Quinn dismissed the allegations of politics, saying his job right now is to be governor. He said the court’s deadline compressed his time to review the bill. He focused on Chicago’s violence alongside speakers including the Rev. Michael Pfleger, who has led anti-violence marches, and a former Secret Service agent injured in the shooting of President Ronald Reagan.
“I don’t believe in compromising public safety and I don’t believe in negotiating public safety,” Quinn said.
Vetoes are predominantly executive measures designed to stop legislation, but the amendatory veto allows a governor to try his hand at legislating by suggesting specific changes. The intended extent of those changes has been debated since the 1970 Illinois Constitution granted the power. Only about five other states allow governors amendatory veto power.
The original legislation allows qualified gun owners who pass background checks and undergo training to get carry permits for $150.
Quinn pointed out the bill would allow people to carry more than one gun with unlimited numbers of ammunition rounds. He rewrote it to limit gun owners to carrying one with an ammunition clip holding no more than 10 rounds.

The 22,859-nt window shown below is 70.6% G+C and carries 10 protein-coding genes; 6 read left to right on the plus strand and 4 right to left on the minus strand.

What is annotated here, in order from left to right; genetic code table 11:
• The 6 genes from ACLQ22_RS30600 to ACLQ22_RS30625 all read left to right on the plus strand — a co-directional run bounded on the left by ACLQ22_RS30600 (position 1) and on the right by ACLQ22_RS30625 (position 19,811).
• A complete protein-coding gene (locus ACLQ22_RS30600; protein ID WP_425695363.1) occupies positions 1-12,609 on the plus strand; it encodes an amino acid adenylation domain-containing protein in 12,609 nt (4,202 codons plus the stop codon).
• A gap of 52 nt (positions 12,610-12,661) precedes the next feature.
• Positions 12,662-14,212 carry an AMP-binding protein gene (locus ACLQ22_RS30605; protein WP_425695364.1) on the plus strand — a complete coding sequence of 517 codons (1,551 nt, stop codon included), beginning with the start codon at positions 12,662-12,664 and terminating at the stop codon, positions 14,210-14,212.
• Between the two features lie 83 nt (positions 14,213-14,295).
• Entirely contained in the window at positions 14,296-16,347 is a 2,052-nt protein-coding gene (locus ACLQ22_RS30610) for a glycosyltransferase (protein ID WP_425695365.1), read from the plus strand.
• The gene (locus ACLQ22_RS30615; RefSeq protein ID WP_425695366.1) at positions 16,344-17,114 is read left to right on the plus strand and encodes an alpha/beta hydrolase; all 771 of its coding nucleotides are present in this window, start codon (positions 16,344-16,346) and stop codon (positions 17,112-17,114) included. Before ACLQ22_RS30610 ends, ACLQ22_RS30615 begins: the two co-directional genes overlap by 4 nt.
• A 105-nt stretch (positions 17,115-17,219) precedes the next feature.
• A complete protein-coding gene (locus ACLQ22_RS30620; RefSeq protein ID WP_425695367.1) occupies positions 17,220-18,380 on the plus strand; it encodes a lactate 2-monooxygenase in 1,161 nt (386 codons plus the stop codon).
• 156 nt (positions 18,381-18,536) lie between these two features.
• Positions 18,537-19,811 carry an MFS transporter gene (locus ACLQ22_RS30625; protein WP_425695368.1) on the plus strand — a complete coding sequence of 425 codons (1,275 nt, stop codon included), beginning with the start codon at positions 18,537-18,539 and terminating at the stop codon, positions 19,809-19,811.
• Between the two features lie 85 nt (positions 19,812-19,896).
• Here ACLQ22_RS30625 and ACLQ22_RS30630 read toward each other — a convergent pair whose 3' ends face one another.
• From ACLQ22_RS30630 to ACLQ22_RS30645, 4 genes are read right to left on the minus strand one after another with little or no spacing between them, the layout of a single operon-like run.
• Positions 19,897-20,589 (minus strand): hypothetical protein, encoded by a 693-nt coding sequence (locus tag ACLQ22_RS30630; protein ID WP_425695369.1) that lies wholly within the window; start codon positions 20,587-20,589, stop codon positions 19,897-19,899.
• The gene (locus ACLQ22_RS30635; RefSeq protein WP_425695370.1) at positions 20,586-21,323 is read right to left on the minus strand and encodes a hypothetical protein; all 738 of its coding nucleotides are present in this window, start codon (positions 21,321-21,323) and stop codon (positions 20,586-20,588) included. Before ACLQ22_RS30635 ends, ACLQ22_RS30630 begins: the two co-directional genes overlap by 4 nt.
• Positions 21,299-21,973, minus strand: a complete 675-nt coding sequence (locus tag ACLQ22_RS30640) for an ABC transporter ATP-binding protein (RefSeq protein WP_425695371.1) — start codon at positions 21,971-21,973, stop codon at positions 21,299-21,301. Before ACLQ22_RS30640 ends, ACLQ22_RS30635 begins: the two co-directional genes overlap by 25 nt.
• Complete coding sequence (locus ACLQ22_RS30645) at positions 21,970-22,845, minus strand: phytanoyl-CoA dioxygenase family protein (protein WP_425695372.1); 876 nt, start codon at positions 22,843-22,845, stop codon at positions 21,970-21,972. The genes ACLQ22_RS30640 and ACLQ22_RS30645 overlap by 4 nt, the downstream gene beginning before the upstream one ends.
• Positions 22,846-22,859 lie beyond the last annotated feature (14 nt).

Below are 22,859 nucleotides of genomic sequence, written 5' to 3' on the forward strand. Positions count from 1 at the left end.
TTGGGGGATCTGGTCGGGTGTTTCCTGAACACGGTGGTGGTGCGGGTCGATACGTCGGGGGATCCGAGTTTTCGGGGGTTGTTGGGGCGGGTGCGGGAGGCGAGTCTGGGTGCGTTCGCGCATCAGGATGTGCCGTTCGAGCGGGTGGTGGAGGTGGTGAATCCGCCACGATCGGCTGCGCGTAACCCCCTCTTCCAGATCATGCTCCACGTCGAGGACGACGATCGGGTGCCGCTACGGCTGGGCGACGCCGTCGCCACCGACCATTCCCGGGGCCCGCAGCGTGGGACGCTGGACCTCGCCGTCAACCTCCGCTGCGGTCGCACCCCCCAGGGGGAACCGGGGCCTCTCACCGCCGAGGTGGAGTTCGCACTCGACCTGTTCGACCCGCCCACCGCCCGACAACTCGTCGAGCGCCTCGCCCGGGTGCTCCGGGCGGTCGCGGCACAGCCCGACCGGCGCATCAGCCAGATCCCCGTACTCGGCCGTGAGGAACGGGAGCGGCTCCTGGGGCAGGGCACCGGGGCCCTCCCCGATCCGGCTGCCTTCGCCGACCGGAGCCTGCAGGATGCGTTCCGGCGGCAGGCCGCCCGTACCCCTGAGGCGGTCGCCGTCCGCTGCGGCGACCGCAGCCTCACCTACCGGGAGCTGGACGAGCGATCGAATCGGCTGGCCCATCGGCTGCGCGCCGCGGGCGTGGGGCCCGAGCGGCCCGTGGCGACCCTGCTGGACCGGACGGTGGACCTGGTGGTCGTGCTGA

He also called for clarifying language on mental health and objected to language requiring a gun to be “mostly concealed,” saying it would lead to a law allowing guns to be carried on the hip.
He said a board considering appeals of denied permits should not be allowed to operate in secret and said gun-toting citizens should be required to notify police, when asked, that they’re carrying.
Todd Vandermyde, Illinois lobbyist for the NRA, said he doesn’t foresee anything but an override.
“They debated it; they did all of it. Once again you have a governor who doesn’t show any leadership skills or abilities,” he said.